Spike’s Challenge Canoe Races
The Spike’s Challenge Canoe Races are held the weekend prior to the AuSable River Canoe Marathon and runs from the streets of Grayling to McMaster’s Bridge. Time trials for starting position are held on Saturday in the City Park pond. The C-1 Race is on Saturday night and runs from Borcher’s Canoe Livery to Burton’s Landing. The C-2 race is on Sunday where the canoes and teams line up on Ingham Street at 8:30 am. The horn sounds at 9:00 am and the teams run to the Old AuSable Fly Shop for the beginning of their trek to McMaster’s Bridge.
– Sprints for C-2 Race in the City Park, 9am
– Downtown Music Bash on Michigan Avenue, 3-11pm
– Start of C-1 Race at Joe Wakeley’s House (behind Borchers Canoe Livery), 6pm
Sunday, July 21st
– Spike’s Challenge Race at Old AuSable Fly Shop, 9am
About the Race:
Spectators start to locate prime viewing spots on the banks of the Old AuSable Fly Shop six hours before the start. Pre-race activities will begin at 6:00 p.m. that will include Introduction of Paddlers, entertainment and the singing of national anthems. Spectators pre-position their vehicles to leave the start as soon as possible to many of the viewing points along the river.
As 9:00 PM draws near, the excitement of the crowd builds anticipating the start. When the race starts, the spectators closest to the start, of the four block run, will initiate a cheer that culminates with thousands applauding the ninety or more teams as they try to reach and enter the AuSable in the same place at the same time. The very best will not stop until they reach Lake Huron in Oscoda, 120 miles away.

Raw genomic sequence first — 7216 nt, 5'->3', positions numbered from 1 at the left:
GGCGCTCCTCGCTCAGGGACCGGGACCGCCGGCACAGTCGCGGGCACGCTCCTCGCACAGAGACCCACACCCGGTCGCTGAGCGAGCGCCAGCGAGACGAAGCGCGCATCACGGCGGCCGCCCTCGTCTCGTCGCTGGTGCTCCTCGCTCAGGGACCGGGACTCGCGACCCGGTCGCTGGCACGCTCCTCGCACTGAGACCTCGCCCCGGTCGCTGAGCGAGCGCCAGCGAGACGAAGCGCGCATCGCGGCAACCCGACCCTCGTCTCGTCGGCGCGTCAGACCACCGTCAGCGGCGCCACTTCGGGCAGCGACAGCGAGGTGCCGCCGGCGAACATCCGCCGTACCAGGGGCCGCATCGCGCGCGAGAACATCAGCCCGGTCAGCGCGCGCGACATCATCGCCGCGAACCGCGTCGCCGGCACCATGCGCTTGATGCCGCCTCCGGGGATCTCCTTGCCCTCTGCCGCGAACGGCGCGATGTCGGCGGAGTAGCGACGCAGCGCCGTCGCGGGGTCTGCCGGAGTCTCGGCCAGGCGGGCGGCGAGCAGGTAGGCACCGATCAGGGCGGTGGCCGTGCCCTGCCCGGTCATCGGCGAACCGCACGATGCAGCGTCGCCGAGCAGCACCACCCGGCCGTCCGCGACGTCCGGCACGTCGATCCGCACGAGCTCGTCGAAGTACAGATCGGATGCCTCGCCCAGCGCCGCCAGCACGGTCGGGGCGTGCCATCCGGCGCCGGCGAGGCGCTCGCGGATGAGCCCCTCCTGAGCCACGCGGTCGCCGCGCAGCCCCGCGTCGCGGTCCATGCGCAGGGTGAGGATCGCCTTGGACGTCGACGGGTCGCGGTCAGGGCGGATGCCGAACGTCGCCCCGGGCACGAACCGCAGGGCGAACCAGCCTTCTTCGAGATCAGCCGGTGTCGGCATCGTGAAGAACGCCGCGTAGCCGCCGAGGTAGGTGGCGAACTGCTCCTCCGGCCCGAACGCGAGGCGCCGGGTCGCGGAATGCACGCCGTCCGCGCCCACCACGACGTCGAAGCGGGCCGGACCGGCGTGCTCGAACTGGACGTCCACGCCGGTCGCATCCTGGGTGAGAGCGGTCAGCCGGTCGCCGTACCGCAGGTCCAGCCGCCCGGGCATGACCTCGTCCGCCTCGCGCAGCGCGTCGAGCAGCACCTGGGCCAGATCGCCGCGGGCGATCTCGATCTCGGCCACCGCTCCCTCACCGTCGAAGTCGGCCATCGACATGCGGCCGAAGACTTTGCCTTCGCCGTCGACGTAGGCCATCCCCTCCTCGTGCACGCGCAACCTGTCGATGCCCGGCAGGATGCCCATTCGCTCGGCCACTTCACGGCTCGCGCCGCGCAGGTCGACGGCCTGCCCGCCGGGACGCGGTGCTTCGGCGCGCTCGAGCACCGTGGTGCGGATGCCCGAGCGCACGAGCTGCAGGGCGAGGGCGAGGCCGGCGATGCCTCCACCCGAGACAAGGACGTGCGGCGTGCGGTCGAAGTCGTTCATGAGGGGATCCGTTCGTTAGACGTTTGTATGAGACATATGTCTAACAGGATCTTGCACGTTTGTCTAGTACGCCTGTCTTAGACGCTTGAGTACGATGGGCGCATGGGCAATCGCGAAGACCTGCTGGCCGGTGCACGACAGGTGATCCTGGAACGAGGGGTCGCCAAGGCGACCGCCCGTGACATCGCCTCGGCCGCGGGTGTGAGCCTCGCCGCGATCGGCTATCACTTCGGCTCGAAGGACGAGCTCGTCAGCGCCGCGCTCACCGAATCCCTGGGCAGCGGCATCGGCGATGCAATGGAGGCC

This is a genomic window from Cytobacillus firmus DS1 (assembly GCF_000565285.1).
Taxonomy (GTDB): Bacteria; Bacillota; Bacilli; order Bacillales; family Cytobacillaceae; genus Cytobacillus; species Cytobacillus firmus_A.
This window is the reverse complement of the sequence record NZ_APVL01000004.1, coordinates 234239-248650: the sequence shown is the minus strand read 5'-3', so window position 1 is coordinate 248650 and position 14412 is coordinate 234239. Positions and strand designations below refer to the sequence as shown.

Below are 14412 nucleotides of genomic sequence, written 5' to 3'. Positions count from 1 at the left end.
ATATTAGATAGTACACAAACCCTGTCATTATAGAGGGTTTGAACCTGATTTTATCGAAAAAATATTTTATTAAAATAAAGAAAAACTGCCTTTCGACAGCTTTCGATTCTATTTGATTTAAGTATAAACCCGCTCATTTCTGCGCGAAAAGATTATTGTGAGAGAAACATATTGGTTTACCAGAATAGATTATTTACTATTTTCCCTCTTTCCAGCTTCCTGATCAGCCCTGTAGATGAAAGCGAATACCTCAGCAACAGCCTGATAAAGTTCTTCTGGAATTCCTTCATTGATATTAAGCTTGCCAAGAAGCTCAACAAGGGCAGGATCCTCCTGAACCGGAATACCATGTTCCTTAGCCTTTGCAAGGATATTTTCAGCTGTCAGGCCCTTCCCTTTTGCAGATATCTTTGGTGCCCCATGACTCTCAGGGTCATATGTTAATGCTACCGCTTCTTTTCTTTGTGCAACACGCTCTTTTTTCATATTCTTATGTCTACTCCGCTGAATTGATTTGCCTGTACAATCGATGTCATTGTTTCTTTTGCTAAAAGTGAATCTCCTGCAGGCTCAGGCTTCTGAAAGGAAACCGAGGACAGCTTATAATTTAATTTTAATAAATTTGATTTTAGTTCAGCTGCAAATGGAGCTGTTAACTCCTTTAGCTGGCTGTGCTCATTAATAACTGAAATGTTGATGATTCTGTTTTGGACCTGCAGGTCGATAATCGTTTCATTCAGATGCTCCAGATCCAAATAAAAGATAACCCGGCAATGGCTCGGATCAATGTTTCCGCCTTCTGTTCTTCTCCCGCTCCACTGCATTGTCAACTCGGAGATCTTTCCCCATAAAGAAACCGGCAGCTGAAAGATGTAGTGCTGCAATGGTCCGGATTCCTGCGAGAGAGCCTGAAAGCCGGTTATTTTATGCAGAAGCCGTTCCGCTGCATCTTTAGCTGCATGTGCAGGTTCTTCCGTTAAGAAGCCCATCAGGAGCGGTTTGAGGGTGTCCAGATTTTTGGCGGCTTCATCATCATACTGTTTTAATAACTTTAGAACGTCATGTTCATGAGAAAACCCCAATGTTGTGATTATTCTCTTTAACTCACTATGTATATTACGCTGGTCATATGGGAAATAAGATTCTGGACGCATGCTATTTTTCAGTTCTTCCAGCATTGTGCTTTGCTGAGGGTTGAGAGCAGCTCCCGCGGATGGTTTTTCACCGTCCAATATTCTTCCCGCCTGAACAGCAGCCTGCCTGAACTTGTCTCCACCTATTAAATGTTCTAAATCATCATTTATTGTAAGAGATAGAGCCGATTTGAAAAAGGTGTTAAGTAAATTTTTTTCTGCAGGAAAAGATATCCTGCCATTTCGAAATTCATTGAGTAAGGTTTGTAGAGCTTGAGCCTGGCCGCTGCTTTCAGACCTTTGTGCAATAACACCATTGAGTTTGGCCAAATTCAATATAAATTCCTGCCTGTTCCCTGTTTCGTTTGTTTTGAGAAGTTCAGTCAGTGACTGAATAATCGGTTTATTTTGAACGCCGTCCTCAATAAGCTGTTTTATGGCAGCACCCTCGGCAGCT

The table below represents the times that the leading teams will reach sites along the race course. Between these sites are many places to observe and to meet fellow followers of the race. Places near Grayling like the Rayburn Property and roads that end at the river like Keystone offer excellent viewing opportunities early in the race.
As the race travels its course, official timers report on the exact times that racers pass. When they do this they radio the information on each split time to the race office in Grayling. A hand-held scanner with the correct frequencies will provide reports on who is moving up through the pack and who is falling back. The timers also report teams having problems and what teams are pulling out. Having a scanner can add enormously to knowing what is going on with the race. It can also be used to pick up the continuous weather updates from the National Weather Service. Several radio stations will also carry updates on the race throughout the night.
You can find out more on their website: AusableCanoeMarathon.org